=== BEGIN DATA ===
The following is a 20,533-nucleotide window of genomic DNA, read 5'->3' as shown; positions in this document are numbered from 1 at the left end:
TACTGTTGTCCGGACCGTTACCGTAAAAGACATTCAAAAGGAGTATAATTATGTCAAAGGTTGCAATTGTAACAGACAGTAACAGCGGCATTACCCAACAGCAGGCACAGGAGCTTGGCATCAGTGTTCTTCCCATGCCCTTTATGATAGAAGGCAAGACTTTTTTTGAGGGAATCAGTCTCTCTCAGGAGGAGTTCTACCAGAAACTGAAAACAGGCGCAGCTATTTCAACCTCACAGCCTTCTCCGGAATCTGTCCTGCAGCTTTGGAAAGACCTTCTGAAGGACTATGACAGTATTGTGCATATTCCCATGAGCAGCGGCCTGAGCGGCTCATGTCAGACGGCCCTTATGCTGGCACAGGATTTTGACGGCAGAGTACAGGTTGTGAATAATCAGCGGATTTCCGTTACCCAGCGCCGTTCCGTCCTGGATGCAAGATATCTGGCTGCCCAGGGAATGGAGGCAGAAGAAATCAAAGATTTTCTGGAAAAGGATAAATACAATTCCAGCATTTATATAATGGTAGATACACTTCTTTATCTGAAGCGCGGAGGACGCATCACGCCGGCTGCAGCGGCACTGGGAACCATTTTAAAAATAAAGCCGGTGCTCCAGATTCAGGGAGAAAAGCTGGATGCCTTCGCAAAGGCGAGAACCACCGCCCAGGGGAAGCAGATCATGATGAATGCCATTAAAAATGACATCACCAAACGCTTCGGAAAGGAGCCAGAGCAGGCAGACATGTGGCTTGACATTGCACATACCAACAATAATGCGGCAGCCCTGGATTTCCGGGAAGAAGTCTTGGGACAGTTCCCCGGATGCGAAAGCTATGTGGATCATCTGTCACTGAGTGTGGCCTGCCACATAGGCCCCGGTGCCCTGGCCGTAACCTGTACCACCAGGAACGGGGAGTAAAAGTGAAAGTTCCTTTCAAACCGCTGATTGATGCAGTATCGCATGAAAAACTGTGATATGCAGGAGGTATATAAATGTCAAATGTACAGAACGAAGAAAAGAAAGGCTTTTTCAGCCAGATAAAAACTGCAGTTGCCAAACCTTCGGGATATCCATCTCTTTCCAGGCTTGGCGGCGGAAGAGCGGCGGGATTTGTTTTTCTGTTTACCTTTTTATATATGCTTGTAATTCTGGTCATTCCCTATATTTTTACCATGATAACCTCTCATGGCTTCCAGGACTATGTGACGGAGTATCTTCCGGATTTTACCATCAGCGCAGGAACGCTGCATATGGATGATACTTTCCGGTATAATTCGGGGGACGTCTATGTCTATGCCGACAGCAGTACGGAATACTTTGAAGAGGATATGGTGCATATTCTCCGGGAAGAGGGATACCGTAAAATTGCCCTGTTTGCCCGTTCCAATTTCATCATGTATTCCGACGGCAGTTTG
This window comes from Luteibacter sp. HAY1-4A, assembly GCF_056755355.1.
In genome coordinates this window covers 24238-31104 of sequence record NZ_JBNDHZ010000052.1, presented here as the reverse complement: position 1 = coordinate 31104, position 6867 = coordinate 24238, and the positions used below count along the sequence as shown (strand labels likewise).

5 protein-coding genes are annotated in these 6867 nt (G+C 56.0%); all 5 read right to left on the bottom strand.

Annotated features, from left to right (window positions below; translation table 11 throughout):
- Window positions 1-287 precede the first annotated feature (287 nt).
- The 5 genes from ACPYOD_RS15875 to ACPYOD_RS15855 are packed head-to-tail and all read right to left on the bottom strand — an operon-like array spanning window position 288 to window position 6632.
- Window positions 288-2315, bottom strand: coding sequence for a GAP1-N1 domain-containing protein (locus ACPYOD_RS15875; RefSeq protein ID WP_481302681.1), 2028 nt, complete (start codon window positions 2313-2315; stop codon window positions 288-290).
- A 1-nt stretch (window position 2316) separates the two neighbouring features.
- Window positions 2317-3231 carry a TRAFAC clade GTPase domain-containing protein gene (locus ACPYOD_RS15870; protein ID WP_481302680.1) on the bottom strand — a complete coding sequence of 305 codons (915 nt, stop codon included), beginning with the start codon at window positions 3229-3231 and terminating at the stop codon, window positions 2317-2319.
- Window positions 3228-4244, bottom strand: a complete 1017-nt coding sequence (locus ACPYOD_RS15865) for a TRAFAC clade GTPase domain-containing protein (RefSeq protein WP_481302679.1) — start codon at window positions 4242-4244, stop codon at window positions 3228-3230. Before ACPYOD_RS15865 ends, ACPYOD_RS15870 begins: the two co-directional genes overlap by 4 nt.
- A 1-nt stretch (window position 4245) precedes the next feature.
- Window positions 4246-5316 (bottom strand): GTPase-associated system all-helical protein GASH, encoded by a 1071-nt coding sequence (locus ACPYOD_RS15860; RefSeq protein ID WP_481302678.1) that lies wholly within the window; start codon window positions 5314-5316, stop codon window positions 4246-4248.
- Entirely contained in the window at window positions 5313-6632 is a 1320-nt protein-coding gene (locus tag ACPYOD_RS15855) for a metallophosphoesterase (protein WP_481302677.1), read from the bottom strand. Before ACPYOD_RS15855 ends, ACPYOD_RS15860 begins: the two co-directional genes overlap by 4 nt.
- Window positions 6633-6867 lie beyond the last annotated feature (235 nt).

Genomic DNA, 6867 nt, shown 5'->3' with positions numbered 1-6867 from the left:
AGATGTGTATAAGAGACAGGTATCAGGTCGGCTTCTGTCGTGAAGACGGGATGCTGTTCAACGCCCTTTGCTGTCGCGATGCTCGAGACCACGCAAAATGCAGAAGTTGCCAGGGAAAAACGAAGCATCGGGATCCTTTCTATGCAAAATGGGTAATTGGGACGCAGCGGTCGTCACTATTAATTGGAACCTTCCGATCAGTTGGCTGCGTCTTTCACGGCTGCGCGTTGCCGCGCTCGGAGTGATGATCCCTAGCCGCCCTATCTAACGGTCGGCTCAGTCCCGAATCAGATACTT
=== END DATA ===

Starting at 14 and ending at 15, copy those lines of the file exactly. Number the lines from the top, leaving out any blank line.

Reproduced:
- Window positions 4246-5316 (bottom strand): GTPase-associated system all-helical protein GASH, encoded by a 1071-nt coding sequence (locus ACPYOD_RS15860; RefSeq protein ID WP_481302678.1) that lies wholly within the window; start codon window positions 5314-5316, stop codon window positions 4246-4248.
- Entirely contained in the window at window positions 5313-6632 is a 1320-nt protein-coding gene (locus tag ACPYOD_RS15855) for a metallophosphoesterase (protein WP_481302677.1), read from the bottom strand. Before ACPYOD_RS15855 ends, ACPYOD_RS15860 begins: the two co-directional genes overlap by 4 nt.